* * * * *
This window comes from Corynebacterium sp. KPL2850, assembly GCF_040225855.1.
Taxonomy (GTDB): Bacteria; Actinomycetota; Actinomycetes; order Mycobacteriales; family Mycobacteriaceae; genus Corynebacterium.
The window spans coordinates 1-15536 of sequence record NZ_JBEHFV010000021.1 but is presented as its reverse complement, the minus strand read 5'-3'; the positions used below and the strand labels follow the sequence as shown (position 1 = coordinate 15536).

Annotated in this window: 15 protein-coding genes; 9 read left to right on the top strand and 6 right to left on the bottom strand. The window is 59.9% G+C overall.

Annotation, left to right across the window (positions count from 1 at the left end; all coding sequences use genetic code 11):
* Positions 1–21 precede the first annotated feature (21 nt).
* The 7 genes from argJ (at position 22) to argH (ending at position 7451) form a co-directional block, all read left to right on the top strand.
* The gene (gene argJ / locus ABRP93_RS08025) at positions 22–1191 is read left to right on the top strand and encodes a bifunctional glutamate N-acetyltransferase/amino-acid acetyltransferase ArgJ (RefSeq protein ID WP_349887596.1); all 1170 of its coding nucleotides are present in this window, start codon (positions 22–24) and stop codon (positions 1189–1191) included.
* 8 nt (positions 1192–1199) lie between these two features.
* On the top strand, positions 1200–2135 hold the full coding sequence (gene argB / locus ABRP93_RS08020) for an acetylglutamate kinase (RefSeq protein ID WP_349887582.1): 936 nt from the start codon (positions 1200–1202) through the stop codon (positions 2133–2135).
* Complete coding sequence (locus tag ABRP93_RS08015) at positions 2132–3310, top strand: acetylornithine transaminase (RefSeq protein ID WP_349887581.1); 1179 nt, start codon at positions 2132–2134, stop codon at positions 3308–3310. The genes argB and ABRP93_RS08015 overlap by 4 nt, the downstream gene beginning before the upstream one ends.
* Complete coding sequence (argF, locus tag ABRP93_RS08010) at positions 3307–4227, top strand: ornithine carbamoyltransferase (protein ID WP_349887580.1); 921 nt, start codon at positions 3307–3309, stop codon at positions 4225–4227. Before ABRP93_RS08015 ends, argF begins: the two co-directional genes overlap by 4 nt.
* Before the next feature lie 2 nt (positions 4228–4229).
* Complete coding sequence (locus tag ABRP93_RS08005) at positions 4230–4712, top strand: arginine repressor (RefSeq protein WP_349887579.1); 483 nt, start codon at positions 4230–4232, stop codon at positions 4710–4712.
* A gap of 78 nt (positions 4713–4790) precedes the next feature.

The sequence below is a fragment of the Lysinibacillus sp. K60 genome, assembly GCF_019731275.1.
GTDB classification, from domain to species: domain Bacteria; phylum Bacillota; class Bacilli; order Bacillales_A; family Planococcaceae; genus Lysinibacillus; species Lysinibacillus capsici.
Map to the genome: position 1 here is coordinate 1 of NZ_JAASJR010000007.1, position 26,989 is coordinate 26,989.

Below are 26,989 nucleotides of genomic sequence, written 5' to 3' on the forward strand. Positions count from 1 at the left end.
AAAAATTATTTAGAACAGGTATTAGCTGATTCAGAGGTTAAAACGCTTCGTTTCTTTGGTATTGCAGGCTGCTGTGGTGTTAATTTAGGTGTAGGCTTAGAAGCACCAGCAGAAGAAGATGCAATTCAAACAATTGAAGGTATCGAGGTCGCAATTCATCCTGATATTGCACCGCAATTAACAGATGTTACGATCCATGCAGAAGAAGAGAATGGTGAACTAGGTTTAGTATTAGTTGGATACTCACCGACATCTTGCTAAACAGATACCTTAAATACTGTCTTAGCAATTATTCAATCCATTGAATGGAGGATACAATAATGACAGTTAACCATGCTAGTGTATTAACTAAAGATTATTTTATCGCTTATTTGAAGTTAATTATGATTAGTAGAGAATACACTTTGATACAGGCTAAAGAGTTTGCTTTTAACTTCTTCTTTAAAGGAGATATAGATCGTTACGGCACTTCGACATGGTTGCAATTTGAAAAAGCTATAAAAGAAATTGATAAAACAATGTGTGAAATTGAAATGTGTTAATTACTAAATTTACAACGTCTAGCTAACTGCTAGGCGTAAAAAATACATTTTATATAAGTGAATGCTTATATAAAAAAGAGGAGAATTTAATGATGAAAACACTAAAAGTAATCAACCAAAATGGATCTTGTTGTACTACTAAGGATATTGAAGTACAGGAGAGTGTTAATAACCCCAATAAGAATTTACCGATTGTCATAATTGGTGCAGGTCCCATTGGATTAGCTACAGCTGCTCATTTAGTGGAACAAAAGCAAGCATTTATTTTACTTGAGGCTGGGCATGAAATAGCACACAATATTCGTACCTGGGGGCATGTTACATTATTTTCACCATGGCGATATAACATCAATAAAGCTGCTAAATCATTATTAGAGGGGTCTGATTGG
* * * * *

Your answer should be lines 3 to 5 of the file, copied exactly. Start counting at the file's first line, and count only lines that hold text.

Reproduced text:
The window spans coordinates 1-15536 of sequence record NZ_JBEHFV010000021.1 but is presented as its reverse complement, the minus strand read 5'-3'; the positions used below and the strand labels follow the sequence as shown (position 1 = coordinate 15536).

Annotated in this window: 15 protein-coding genes; 9 read left to right on the top strand and 6 right to left on the bottom strand. The window is 59.9% G+C overall.

Annotation, left to right across the window (positions count from 1 at the left end; all coding sequences use genetic code 11):